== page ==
Abu Dhabi, UAE: Challenges facing the higher education sector were the focus of a recent gathering that provided an opportunity for experts and scholars to share their views on roadblocks in education.
Ali Mahafzah, professor of history at the University of Jordan ( UJ ), cited the historical context surrounding higher education since 1985, the year in which officials started to sense a “decline” in the quality of education.
“Several recommendations were made that year to improve higher education, such as referring 27,000 unqualified teachers to retirement over a period of 10 years, but they were all rejected,” Mahafzah said at a panel discussion organised by the Jordanian Club of Humboldt Fellows and the Friedrich Naumann Foundation for Liberty.
The professor attributed the lack of administrative and financial independence of universities to the “poor” quality of education, in addition to the “school-like” laws governing the sector.
For UJ President Ekhleif Tarawneh, the “distorted” relationship between universities and decision-making bodies, such as the Higher Education Ministry and commission, contributed to weakening the role of higher education institutions and thus, the services they provide.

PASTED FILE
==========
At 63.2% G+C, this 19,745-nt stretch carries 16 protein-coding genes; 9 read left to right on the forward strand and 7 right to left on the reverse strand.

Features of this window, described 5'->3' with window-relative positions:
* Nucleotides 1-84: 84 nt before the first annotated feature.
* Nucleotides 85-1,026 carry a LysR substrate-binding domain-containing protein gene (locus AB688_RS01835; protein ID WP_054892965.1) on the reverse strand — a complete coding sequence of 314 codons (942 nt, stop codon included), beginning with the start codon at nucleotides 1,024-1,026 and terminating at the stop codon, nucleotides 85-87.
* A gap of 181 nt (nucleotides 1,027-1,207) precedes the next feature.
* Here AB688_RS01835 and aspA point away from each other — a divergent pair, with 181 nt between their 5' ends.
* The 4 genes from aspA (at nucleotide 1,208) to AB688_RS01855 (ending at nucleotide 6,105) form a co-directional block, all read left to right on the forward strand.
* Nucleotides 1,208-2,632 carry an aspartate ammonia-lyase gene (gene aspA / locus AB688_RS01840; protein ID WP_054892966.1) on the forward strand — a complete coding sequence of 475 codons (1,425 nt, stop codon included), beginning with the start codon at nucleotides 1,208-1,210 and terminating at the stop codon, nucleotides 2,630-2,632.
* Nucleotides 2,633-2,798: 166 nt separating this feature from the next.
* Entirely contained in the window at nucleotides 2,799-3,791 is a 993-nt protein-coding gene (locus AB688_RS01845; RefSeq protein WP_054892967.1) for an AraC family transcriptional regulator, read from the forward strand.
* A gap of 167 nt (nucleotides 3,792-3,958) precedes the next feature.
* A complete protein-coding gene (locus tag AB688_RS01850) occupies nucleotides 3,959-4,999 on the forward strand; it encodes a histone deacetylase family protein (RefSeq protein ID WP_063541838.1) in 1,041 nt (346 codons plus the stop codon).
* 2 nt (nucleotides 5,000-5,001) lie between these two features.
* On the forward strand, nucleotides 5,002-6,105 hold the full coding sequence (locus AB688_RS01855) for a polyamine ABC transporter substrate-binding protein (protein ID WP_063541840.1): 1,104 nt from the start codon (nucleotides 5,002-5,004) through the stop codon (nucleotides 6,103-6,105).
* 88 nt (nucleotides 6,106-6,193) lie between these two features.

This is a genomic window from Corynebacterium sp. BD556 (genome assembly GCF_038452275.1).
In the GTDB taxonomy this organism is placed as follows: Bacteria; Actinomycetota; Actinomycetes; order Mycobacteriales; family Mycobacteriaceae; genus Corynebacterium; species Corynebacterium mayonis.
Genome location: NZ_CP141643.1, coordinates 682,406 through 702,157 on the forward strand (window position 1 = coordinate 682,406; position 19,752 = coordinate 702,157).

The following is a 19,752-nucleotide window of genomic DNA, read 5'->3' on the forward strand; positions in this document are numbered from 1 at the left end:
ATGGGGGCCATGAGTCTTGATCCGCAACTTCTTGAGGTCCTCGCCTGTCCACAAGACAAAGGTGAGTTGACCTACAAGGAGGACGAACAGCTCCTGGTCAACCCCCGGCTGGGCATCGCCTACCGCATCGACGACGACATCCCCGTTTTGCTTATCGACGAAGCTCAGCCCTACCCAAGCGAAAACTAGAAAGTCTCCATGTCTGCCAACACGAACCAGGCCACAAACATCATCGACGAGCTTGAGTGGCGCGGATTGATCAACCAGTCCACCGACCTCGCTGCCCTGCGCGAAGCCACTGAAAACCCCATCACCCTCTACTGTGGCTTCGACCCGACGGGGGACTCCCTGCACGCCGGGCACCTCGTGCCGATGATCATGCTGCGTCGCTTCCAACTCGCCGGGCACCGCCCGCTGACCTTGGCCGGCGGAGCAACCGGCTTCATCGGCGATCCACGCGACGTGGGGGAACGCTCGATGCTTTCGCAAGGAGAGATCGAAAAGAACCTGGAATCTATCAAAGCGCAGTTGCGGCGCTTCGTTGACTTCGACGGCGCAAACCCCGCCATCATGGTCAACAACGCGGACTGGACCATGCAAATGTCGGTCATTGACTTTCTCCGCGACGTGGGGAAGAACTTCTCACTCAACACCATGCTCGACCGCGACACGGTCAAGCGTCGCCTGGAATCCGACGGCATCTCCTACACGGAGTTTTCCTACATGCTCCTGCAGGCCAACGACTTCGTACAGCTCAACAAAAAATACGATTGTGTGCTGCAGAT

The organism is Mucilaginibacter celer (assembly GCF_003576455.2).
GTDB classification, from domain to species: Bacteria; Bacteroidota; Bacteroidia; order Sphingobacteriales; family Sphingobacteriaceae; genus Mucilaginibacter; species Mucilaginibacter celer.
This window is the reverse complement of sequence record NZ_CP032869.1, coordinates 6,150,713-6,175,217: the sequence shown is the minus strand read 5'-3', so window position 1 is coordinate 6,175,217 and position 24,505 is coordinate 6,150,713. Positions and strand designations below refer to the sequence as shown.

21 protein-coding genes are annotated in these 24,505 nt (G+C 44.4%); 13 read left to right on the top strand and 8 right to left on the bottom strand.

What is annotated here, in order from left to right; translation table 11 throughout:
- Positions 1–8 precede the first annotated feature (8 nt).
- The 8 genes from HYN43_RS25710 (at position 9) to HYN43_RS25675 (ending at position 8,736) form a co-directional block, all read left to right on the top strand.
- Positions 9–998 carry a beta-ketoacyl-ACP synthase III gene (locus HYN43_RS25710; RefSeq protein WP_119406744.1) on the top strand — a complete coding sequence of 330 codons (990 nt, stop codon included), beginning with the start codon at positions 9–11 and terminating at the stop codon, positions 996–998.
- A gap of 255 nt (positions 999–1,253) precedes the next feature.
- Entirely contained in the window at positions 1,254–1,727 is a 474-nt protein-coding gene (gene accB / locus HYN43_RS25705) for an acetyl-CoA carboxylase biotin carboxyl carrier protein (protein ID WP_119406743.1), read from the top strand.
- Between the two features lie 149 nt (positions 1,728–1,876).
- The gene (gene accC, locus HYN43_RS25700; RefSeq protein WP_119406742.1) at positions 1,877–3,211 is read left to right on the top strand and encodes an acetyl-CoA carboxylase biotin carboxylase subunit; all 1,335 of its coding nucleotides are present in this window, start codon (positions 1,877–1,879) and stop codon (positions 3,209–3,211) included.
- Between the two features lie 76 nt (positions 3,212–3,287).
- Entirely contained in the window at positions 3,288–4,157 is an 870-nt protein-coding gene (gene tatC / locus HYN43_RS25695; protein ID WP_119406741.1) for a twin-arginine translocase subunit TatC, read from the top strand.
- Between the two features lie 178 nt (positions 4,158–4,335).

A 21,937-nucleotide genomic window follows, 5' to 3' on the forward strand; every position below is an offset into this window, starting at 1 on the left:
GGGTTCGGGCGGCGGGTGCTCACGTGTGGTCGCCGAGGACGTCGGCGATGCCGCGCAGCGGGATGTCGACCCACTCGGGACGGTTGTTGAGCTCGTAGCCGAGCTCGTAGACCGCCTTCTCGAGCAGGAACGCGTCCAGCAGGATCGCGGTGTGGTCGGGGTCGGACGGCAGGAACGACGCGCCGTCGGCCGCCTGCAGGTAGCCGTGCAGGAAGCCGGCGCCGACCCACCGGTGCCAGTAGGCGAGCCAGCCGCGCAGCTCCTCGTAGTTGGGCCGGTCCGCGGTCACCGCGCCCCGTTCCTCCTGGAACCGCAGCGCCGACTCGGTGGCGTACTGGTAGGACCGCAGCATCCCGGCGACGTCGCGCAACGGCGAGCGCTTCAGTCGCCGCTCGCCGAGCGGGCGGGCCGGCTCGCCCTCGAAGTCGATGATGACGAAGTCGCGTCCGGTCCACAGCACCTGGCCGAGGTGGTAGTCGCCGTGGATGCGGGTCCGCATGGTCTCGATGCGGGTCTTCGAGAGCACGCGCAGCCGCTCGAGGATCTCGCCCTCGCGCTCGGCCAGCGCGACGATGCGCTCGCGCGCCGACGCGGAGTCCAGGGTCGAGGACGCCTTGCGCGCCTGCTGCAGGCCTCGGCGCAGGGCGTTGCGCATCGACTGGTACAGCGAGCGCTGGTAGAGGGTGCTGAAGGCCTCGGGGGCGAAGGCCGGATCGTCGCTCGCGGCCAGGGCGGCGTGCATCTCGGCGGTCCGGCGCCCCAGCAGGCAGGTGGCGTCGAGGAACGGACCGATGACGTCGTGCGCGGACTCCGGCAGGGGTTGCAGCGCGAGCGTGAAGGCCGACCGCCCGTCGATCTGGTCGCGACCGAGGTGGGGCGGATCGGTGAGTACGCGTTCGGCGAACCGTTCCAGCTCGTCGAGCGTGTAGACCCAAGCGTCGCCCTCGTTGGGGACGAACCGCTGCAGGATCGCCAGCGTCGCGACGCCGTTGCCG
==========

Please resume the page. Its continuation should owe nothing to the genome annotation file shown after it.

Tarawneh proposed activating the role of university boards in attracting funding and adopting the model of “productive” universities in terms of research and publications.
Sami Khasawneh, former vice president of UJ , noted that the method of appointing university presidents in Jordan is “wrong”.
He added that faculty members fail to encourage scientific research among students, which, as a result, has turned the universities into “knowledge-consuming” facilities rather than hubs for innovation.
The panel discussion was part of a series of gatherings the Jordanian Club of Humboldt Fellows and the Friedrich Naumann Foundation for Liberty have been holding to touch on crucial issues pertaining to higher education.
© Jordan Times 2014
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